D0eS N0t ComPut3! Sure, glitches can cause the most terrifying video game malfunctions ever. But the winner of our ‘glitch’ challenge, Brent Schoepf (@wowrainbows) has created a delicious design that makes us think less about scary video game errors and more about if Fruit Ninja ever got glitchy (beautifully, beautifully glitchy).
We talked to Brent about this design, how he balances doing graphic design and photography, and about the surprising origin of his username. Check out what he had to say below!
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First things first, tell us a little bit about yourself! What do you do? Where did ‘wowrainbows’ come from?
Howdy. I’m Brent, an average human who enjoys making things on his computer! “Wowrainbows” actually came from a sarcastic comment someone left me on my super secret, hidden forever, original Threadless account. I think it was 2006 or so — anyway, I made a poor submission and the comment (“wow, rainbows.”) was 100% deserved. For some reason, it resonated with 17-year-old me when I made a new account, and now it’ll stay with me FOREVER!
You’re a wedding photographer AND graphic designer – how do you find time to do art for fun when you’re doing so much of it for a living!
Is this where I get to plug my design job and my photography? Ha! Sorry. There are definitely seasons I don’t have time to make anything for myself — usually in the summer when the wedding photography season is busy. Otherwise, I usually just make things early in the morning before work, or late at night if my wife is busy.
How do you keep your creative endurance and inspiration levels fresh?
Rotating through design, photography, and illustration makes it easier. Switching mediums so often means inspiration rarely feel stagnant — there’s always opportunity to switch gears and work on a totally different, unrelated project. This is true at my 9-5 design job too; I get to do design, product photography, and make prints to sell!
When I’m stuck, I just keep making things, even if they don’t look too hot. Eventually, the process usually leads to something I like.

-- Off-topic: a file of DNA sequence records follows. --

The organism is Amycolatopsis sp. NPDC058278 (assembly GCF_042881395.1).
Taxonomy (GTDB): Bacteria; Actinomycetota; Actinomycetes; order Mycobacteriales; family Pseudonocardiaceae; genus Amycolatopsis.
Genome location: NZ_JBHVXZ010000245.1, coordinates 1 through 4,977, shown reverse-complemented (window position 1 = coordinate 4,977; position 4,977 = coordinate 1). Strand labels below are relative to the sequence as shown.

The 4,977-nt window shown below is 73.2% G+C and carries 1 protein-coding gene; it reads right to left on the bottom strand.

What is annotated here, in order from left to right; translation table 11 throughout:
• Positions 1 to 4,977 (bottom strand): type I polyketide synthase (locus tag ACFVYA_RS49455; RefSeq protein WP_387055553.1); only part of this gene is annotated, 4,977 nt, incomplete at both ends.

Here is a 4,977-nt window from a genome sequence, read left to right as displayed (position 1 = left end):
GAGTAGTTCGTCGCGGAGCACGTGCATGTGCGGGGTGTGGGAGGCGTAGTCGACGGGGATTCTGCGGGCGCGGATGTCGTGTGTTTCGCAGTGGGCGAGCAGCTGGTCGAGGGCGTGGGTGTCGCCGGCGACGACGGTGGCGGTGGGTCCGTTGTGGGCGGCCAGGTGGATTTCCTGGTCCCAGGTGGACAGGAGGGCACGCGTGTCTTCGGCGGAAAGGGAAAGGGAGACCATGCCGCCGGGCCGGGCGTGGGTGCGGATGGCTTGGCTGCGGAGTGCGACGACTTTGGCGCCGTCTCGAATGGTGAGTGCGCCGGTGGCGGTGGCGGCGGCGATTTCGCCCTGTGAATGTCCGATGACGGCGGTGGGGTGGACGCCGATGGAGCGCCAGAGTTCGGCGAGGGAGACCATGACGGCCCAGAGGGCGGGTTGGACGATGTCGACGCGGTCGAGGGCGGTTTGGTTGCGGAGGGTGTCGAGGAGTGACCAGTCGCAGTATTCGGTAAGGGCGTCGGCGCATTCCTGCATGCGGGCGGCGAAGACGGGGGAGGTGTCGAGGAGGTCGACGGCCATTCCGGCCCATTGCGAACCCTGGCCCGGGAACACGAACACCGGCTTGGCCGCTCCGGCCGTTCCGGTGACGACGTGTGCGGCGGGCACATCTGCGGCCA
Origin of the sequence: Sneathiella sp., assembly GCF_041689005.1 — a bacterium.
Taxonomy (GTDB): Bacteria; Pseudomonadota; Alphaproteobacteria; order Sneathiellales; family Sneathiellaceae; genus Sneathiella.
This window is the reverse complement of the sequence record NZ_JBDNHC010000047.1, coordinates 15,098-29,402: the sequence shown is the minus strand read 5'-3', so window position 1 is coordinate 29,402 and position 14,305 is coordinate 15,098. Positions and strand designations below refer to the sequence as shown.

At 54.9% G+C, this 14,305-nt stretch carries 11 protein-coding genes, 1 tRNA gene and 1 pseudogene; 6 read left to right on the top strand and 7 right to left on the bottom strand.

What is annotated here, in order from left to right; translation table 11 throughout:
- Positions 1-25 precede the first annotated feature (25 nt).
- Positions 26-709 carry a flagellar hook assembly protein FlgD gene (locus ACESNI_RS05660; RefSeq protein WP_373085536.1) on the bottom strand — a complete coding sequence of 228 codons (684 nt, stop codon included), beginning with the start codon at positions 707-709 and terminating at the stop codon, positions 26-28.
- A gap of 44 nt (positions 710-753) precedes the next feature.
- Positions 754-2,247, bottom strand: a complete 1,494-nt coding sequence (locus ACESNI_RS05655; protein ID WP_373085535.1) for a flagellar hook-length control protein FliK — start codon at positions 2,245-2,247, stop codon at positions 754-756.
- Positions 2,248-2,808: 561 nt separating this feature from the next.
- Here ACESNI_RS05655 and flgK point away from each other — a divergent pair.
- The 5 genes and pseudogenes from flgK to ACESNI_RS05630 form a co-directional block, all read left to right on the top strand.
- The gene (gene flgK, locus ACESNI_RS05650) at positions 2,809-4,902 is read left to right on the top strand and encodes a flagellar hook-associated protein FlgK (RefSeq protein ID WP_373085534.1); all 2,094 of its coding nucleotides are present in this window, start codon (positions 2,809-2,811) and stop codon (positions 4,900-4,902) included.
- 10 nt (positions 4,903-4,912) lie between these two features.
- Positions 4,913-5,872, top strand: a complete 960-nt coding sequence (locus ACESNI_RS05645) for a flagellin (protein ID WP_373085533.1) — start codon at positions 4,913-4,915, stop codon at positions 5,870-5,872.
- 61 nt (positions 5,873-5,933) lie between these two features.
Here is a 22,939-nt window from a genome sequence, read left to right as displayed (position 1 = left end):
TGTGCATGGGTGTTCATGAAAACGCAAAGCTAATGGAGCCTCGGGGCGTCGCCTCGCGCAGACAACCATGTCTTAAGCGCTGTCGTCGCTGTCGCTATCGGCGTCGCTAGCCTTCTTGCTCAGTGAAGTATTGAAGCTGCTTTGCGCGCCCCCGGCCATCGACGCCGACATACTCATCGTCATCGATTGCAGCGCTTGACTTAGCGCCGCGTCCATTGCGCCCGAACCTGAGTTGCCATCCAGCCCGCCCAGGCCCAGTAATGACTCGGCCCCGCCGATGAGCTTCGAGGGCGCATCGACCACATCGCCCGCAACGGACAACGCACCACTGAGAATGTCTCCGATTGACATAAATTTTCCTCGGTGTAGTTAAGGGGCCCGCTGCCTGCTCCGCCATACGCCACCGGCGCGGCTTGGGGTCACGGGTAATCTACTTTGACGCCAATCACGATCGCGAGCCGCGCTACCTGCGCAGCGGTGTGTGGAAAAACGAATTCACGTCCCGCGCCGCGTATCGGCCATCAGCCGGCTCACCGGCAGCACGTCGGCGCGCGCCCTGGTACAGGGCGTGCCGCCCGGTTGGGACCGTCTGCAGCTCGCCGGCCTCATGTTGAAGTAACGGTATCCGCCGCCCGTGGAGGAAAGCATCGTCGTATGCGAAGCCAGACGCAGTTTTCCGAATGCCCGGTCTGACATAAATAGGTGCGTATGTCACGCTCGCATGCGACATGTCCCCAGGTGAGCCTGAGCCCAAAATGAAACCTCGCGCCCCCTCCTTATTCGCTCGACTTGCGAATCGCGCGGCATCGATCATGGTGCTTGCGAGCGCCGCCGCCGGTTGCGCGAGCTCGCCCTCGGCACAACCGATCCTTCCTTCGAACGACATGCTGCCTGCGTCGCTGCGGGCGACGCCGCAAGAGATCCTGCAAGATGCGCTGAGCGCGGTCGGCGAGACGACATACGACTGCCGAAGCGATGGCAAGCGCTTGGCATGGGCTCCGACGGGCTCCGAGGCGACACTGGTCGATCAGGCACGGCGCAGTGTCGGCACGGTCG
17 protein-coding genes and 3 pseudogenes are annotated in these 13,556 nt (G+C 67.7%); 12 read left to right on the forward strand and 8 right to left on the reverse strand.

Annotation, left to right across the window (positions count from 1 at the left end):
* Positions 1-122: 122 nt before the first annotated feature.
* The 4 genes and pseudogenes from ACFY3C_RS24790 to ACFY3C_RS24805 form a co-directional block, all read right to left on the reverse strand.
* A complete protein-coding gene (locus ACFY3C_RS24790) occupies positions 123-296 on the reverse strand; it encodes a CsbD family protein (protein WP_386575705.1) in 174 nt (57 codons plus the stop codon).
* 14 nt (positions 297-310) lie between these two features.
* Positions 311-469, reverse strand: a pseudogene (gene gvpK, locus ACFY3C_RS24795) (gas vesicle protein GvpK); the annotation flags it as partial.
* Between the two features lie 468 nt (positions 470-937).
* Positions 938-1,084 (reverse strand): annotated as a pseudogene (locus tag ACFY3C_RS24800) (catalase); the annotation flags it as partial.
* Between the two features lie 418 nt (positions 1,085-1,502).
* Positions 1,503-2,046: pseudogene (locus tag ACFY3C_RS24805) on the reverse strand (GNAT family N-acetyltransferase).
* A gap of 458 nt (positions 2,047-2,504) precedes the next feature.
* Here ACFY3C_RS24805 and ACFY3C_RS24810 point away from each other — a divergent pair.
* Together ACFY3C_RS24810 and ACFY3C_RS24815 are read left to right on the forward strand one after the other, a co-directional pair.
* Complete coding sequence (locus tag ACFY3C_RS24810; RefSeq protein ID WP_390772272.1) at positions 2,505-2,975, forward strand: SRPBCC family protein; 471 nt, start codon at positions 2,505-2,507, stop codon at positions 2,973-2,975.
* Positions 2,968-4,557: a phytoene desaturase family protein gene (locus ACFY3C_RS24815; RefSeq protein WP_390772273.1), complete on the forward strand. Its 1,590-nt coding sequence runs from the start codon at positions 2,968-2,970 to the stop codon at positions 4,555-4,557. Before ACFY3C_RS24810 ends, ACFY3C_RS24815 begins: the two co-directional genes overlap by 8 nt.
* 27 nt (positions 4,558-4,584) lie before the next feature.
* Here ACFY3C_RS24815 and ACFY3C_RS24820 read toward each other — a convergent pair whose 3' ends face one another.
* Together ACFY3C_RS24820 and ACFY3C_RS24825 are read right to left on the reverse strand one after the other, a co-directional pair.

Between all of the artistic mediums you work with, you must be go-go-go all the time. What do you do when you hit a creative block?
Well, that’s pretty much every day! So when I’m stuck, I just keep making things, even if they don’t look too hot. Eventually, the process usually leads to something I like. That’s sort of what happened with the glitch challenge — I made (and submitted) a lot of designs that were failed experiments, but they lead to a few things that I actually like!
What’s your favorite artistic medium to work with?
Photography, 100% — If I could do that full time, I would! But MPLS has a great design scene, and I think I’ll still be able to do it into my ’60s…and I’m not sure if I could with photography.
Tell me about this design! Was it at all inspired by a particularly intense round of Fruit Ninja?
HA! If by “an intense round of Fruit Ninja“, you mean “had no idea what I was doing and just made it all up as I went” — then yes, it was! But yeah, I had a few techniques in mind I wanted to try and luckily figured out that they worked well with fruit imagery.
You submitted quite a few designs to this challenge, but your typical style seems a little more minimalist! What attracted you to this challenge?
This was a chance for me to make some things in a style I hadn’t done in a long time. There aren’t too many reasons for me to do photo manipulation type things, but that’s what I was all about from 2010-2012…so it was a chance for me to relive some of my past, and that was an exciting prospect.
You had another design selected out of this challenge too – “Mountain Malfunction”! Many of your designs have an outdoor element to them – are you an outdoors-y person?
When I can be! We take a bunch of little trips to the north shore in Minnesota, up by Lake Superior. So I suppose whenever I can escape from reality a bit, I head outdoors. We’re also fortunate to live a block from the Mississippi River, so plenty of time is spent on the shore down there too.
What’s your art and design philosophy?
My buddy Jake the Dog said, “Sucking at something is the first step to being sorta good at something.” Don’t let your own mediocre work get in the way of creating. That’s something I have to repeatedly tell myself— there are extremely talented artists (and photographers, musicians, etc.) that I too often compare myself to, but they had to make tons and tons of work to get where they are, and that’s always a good reminder for me.
Anything else you’d like to share with us?
I’ve been really into this 15-second clip called “Music Makes the Difference.”